Sunday, September 20, 2015

Aussie ex-judge says Anwar’s trial ‘unusual’

Stephen Ng

COMMENT In his foreword to Mark Trowell’s latest book, ‘The Prosecution of Anwar Ibrahim - the Final Play’, Michael Kirby described the decision to substitute former opposition leader Anwar Ibrahim’s acquittal with a conviction of the sodomy crime as an “unusual in legal process.”
“Judicial lightning could, it seems, strike twice,” the former Australian High Court judge wrote in the 24-page foreword.
Kirby is no stranger to the state of the judiciary in Malaysia. He has been following the developments in the Malaysian judiciary for at least the past two decades.
Back in 1989, when former Lord President of the Federal Courts of Malaysia Mohamed Salleh Abas published his book ‘May Day for Justice’, the 79-year-old former president of the International Commission of Jurists (ICJ) had also written the foreword.
Therefore, it is clear from the way he wrote and watching from Down Under, Kirby (left in photo) is deeply engaged emotionally with the current development in Malaysian judiciary.
In this latest foreword, he immediately pointed the reader to a number of other international observers who were present at the Federal Court when it sentenced Anwar to a five-year jail term in February this year, as if to say that he was not the only concerned about the miscarriage of the trial, though it was not clearly stated throughout his writing.
Among them, he said, was one distinguished former Australian judge and a commissioner of the ICJ, Elizabeth Evatt, who wrote that the court’s reversal of the acquittal as “an approach wherein the burden was on Anwar Ibrahim to prove that he had a credible defence, rather than raising reasonable doubt reasonable doubt as to the prosecution’s case.”
Kirby’s foreword, typical of a judge who is meticulous and analytical in his writing, carried a story of his personal encounters with president Nelson Mandela, which I thought were the right settings for Trowell’s second book on Anwar’s Sodomy II case.
He put it so succinctly, explaining “why the principle of open justice is so important”.
“It is why, in today’s world of global news, the commitment to open justice often demands the opportunity for outside scrutiny, lest local passions add to the dangers of miscarriage and to the risk of injustice,” Kirby argued.
Book to be launched on Monday
Trowell, the author of this 374-page book, is a Queen’s Counsel himself, a senior advocate and an expert in criminal law in Australia.
The book was written based on his own trial observance, and as pointed out by Kirby, Trowell had written it in the “generally dispassionate way expected of a neutral observer”.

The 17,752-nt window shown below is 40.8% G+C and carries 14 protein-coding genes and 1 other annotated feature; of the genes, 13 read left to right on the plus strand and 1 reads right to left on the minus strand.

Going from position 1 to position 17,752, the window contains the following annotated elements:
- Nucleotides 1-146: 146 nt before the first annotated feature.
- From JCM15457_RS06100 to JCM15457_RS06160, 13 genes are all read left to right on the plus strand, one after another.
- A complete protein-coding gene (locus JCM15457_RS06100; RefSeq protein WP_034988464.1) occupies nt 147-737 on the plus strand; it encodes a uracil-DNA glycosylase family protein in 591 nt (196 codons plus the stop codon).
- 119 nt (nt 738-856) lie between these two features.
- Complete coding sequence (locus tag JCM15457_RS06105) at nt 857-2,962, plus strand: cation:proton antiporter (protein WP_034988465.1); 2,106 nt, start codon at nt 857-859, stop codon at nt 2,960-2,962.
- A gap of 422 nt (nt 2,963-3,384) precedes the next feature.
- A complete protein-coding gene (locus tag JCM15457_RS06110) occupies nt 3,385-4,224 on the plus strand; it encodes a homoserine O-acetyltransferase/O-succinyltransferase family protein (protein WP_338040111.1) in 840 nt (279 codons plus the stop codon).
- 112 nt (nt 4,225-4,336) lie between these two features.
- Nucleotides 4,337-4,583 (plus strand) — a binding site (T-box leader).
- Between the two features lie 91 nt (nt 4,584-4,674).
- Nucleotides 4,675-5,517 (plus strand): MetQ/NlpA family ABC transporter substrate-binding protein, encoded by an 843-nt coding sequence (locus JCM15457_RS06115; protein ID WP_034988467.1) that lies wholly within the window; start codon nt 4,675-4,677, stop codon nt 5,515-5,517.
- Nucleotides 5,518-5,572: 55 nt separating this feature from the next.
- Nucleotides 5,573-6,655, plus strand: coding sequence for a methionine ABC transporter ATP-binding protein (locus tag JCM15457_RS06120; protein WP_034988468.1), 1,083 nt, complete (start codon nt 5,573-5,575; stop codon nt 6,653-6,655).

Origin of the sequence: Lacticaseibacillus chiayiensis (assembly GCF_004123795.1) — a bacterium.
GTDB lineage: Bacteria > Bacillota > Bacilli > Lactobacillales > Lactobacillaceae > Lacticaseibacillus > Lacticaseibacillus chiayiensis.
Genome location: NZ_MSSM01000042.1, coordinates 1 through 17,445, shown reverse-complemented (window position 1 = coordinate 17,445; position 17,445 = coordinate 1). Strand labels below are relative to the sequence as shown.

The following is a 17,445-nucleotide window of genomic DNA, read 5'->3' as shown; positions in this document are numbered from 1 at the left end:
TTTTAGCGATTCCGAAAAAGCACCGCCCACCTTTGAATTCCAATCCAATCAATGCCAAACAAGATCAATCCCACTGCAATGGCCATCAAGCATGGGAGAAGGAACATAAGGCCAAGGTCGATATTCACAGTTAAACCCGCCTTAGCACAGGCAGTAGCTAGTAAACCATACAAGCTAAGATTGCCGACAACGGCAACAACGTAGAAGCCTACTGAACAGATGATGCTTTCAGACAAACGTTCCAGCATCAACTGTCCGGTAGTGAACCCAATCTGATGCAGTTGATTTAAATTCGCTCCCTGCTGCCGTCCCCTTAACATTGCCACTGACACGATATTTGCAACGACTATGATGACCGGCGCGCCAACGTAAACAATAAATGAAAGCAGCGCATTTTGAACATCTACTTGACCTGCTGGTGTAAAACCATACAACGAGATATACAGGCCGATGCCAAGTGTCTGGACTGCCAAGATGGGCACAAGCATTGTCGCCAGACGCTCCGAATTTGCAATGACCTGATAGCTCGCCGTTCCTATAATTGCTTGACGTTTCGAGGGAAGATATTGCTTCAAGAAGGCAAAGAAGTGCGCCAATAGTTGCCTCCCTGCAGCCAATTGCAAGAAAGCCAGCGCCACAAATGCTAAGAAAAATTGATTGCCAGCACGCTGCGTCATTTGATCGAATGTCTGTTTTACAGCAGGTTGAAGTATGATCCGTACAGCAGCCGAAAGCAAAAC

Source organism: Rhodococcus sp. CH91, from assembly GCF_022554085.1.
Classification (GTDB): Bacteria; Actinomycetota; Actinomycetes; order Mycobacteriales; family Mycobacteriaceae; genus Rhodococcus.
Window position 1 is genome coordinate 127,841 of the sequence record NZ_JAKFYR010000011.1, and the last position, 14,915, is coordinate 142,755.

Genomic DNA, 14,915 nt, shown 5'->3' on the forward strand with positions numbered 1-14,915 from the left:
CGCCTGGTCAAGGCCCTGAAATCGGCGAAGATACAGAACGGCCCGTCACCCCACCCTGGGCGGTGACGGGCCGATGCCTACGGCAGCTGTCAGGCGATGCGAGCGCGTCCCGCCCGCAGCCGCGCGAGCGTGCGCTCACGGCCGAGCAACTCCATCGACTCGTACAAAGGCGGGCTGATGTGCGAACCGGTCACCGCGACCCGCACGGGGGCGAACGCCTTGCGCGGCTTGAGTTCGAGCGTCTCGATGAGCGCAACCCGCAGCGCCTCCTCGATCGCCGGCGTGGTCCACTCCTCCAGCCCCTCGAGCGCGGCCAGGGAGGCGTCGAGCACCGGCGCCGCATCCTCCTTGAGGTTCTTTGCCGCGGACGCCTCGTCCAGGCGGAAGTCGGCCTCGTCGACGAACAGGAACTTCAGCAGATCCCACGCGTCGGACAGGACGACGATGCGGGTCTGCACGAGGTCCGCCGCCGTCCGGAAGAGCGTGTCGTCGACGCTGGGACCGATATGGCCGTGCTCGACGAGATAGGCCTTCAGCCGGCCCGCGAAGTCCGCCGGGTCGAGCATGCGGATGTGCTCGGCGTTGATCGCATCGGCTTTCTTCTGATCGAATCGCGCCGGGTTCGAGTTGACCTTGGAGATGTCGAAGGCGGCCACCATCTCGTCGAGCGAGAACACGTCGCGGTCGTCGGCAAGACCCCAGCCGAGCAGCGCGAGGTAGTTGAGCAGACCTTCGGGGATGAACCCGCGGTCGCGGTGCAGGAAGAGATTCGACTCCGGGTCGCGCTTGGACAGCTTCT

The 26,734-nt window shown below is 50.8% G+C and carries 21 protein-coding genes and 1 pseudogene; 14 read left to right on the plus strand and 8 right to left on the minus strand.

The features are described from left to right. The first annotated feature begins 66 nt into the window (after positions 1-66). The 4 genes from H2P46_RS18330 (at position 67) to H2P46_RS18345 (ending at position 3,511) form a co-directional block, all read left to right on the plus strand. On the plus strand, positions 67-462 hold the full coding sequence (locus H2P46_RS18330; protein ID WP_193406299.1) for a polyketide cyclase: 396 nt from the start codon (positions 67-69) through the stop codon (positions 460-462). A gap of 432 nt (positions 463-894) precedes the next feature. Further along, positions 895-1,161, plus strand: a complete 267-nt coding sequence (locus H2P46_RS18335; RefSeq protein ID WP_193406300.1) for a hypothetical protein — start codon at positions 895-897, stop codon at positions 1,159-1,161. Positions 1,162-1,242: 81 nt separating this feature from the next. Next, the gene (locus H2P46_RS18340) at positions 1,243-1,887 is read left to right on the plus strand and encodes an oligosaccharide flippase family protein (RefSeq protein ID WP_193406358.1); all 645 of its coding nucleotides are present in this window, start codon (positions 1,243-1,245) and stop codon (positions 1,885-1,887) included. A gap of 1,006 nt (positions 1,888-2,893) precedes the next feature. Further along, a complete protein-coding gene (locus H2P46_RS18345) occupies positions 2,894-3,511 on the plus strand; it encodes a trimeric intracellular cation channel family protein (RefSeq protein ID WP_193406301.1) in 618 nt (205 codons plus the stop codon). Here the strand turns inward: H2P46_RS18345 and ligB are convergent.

The style of writing is also simple enough for ordinary people who are not in the legal profession. Trowell makes sure that he even provide a brief profile of the key players in the prosecution of the former opposition leader.
Over five years between February 2010 when the trial began at the Kuala Lumpur High Court and February 2015, when Anwar was sentenced, most people would have read about the prosecution in the news.
However, to put them together into a book is to help preserve a part of the history of this country that cannot be forgotten and make it easier for ordinary people like you and me to understand the court decision and why it was being criticised by legal eagles from around the world.
As former Bar Council president Christopher Leong (photo) puts it: “This book is a timely reminder that justice is a global concern.”
Indeed, it is! It is a book worth reading for every Malaysian who wants to understand the drama in the Sodomy II trial, including law students.
It is a book that every law library should include into its collection for the sake of enlightening their students especially since it is written by a learned and senior member of the legal fraternity.
For those who are unfamiliar with the case, Trowell has also taken the trouble to compile a list of names of the people involved in the drama from the day Anwar was charged in court to the day he was sentenced to a five-year jailing.
The book is published by Marshall-Cavendish, and will be officially launched on Sept 21 (Monday) at the Royal Selangor Club at 8PM. Trowell will be there personally to sign autograph for the books.
Other speakers include Professor Mohammad Redzuan Othman (deputy chairperson of Institut Darul Ehsan), Ambiga Sreeneevasan and Bar Council president Steven Thiru.
For reservation, please contact Nuha (mobile: 012-2477397) or Saifullah (mobile: 013-3005461).

STEPHEN NG is an ordinary citizen with an avid interest in following political developments in the country since 2008.

1 comment:

The Other Messi said...

grab it before it's banned!